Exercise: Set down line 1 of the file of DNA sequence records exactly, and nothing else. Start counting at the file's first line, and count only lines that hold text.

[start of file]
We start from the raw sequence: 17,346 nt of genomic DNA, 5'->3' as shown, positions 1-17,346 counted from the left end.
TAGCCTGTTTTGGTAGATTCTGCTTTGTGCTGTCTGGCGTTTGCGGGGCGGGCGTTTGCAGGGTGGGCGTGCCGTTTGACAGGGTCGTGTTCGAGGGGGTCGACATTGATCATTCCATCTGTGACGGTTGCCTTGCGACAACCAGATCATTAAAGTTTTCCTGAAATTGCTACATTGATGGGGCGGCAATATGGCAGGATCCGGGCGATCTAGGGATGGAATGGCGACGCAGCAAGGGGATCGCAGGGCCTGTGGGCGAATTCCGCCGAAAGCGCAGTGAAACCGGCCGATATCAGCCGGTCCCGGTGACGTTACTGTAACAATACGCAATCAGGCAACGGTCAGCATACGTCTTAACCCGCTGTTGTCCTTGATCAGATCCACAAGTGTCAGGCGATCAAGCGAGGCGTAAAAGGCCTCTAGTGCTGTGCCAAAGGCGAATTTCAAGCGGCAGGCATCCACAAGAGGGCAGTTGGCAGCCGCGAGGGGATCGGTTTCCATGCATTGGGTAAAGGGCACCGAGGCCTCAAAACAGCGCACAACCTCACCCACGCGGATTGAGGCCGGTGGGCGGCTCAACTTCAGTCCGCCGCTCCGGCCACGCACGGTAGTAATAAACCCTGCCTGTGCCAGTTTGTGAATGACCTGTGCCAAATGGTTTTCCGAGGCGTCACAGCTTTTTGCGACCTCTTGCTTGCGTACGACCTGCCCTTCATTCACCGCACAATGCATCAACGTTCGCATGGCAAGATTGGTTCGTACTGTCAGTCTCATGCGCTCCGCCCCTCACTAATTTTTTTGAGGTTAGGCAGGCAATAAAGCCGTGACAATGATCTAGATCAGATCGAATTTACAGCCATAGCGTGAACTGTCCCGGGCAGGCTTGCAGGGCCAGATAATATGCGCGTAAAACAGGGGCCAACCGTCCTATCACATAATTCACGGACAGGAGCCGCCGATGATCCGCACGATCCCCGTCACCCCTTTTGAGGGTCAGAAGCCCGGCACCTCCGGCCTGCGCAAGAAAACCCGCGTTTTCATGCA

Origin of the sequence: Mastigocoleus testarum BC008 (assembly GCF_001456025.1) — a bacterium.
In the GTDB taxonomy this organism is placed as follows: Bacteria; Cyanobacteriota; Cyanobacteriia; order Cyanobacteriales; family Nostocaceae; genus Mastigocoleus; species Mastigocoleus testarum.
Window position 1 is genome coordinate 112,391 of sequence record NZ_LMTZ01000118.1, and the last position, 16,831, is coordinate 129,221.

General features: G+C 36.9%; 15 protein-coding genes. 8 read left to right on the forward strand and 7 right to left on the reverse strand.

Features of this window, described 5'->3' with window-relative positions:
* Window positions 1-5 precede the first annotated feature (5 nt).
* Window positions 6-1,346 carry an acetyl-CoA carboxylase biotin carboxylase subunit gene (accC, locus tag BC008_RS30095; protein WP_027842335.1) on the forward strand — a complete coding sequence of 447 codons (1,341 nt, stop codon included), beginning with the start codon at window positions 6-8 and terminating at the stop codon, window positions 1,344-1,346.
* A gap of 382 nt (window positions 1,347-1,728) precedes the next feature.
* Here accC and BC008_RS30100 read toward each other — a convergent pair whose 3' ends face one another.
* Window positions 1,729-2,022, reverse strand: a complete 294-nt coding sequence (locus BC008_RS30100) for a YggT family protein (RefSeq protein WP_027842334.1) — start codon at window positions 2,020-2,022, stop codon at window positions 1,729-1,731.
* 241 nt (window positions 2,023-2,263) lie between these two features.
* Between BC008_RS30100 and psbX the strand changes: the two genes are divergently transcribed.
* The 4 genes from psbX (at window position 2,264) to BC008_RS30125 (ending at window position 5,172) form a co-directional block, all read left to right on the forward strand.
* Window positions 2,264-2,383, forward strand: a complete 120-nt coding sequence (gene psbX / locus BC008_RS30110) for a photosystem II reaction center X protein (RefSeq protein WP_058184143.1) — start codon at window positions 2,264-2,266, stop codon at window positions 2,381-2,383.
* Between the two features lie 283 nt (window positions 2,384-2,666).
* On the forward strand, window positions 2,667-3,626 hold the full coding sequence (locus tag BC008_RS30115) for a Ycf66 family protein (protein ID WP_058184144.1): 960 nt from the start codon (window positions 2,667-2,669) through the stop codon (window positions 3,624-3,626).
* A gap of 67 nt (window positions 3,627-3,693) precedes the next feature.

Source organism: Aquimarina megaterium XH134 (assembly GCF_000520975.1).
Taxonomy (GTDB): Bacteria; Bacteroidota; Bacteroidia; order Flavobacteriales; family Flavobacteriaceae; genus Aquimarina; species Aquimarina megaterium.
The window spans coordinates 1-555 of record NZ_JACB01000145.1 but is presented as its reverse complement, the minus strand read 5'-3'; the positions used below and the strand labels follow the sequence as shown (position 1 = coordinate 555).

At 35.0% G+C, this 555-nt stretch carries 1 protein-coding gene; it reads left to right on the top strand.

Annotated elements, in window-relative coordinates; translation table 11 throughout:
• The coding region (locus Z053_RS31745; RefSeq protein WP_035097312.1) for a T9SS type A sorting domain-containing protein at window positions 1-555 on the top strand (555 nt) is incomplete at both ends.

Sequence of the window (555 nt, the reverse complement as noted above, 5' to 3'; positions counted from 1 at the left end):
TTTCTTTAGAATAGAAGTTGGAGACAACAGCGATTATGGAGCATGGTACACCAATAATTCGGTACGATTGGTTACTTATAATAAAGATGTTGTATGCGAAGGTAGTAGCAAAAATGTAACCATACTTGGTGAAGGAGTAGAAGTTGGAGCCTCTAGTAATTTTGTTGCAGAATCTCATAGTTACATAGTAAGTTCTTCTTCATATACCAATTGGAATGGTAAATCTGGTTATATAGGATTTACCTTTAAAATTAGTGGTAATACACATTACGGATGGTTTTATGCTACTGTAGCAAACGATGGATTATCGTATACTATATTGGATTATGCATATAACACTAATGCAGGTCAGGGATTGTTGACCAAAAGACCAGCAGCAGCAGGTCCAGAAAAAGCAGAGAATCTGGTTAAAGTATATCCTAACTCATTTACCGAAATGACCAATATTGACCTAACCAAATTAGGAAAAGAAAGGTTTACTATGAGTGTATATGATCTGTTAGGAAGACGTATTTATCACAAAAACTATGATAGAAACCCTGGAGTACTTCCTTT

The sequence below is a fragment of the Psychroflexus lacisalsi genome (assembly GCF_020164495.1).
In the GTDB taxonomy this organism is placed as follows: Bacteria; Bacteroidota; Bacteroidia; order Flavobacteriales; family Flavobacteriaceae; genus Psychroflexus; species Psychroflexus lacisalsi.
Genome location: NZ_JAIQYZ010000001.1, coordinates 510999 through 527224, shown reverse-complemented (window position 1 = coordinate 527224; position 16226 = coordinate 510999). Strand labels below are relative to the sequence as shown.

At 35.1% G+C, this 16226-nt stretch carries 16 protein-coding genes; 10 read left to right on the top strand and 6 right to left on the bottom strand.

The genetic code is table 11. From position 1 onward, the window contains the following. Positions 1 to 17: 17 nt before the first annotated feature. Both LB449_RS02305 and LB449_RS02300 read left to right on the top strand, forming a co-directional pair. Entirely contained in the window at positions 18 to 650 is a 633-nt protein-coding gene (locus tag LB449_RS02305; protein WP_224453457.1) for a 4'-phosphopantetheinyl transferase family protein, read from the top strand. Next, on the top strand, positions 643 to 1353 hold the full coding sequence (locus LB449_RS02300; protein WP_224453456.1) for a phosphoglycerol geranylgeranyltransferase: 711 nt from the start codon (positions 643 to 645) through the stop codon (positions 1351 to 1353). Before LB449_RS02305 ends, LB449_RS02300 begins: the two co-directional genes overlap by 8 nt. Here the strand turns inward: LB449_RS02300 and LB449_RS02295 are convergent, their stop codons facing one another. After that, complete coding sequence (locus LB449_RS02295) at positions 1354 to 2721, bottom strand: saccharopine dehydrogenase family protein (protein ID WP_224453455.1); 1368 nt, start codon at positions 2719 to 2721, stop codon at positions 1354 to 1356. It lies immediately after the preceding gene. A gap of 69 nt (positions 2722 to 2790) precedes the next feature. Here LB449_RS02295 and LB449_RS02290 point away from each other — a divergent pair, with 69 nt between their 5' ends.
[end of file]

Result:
We start from the raw sequence: 17,346 nt of genomic DNA, 5'->3' as shown, positions 1-17,346 counted from the left end.